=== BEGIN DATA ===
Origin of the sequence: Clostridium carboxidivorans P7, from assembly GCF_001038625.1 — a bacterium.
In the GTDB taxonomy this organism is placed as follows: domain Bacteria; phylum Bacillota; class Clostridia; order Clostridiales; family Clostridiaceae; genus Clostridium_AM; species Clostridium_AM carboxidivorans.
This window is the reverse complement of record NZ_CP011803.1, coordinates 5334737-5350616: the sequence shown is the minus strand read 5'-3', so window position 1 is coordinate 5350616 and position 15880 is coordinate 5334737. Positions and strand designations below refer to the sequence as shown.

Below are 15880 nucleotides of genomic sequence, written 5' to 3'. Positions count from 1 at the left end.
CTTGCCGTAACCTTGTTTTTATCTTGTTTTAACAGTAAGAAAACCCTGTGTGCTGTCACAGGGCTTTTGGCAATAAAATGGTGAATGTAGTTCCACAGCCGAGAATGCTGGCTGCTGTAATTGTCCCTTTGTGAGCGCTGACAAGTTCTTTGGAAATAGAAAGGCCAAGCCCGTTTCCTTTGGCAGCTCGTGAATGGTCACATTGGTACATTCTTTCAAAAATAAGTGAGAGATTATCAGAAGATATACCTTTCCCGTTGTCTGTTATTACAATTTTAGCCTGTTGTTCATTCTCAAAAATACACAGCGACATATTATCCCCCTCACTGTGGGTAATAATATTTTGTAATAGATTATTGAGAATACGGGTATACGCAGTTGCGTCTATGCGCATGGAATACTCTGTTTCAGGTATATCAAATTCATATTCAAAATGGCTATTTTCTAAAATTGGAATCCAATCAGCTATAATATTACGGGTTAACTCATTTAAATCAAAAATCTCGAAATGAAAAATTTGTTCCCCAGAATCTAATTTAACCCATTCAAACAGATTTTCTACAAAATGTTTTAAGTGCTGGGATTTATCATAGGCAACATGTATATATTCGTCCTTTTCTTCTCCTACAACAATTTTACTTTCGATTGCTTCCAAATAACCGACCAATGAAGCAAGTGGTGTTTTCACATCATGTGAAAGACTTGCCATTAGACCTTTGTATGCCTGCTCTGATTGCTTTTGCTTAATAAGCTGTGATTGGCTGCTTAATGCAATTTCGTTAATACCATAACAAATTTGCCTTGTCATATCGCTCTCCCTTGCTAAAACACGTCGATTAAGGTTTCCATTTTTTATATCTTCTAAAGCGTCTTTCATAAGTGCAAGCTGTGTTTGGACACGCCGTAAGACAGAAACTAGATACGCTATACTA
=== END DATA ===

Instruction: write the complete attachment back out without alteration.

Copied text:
Origin of the sequence: Clostridium carboxidivorans P7, from assembly GCF_001038625.1 — a bacterium.
In the GTDB taxonomy this organism is placed as follows: domain Bacteria; phylum Bacillota; class Clostridia; order Clostridiales; family Clostridiaceae; genus Clostridium_AM; species Clostridium_AM carboxidivorans.
This window is the reverse complement of record NZ_CP011803.1, coordinates 5334737-5350616: the sequence shown is the minus strand read 5'-3', so window position 1 is coordinate 5350616 and position 15880 is coordinate 5334737. Positions and strand designations below refer to the sequence as shown.

Below are 15880 nucleotides of genomic sequence, written 5' to 3'. Positions count from 1 at the left end.
CTTGCCGTAACCTTGTTTTTATCTTGTTTTAACAGTAAGAAAACCCTGTGTGCTGTCACAGGGCTTTTGGCAATAAAATGGTGAATGTAGTTCCACAGCCGAGAATGCTGGCTGCTGTAATTGTCCCTTTGTGAGCGCTGACAAGTTCTTTGGAAATAGAAAGGCCAAGCCCGTTTCCTTTGGCAGCTCGTGAATGGTCACATTGGTACATTCTTTCAAAAATAAGTGAGAGATTATCAGAAGATATACCTTTCCCGTTGTCTGTTATTACAATTTTAGCCTGTTGTTCATTCTCAAAAATACACAGCGACATATTATCCCCCTCACTGTGGGTAATAATATTTTGTAATAGATTATTGAGAATACGGGTATACGCAGTTGCGTCTATGCGCATGGAATACTCTGTTTCAGGTATATCAAATTCATATTCAAAATGGCTATTTTCTAAAATTGGAATCCAATCAGCTATAATATTACGGGTTAACTCATTTAAATCAAAAATCTCGAAATGAAAAATTTGTTCCCCAGAATCTAATTTAACCCATTCAAACAGATTTTCTACAAAATGTTTTAAGTGCTGGGATTTATCATAGGCAACATGTATATATTCGTCCTTTTCTTCTCCTACAACAATTTTACTTTCGATTGCTTCCAAATAACCGACCAATGAAGCAAGTGGTGTTTTCACATCATGTGAAAGACTTGCCATTAGACCTTTGTATGCCTGCTCTGATTGCTTTTGCTTAATAAGCTGTGATTGGCTGCTTAATGCAATTTCGTTAATACCATAACAAATTTGCCTTGTCATATCGCTCTCCCTTGCTAAAACACGTCGATTAAGGTTTCCATTTTTTATATCTTCTAAAGCGTCTTTCATAAGTGCAAGCTGTGTTTGGACACGCCGTAAGACAGAAACTAGATACGCTATACTA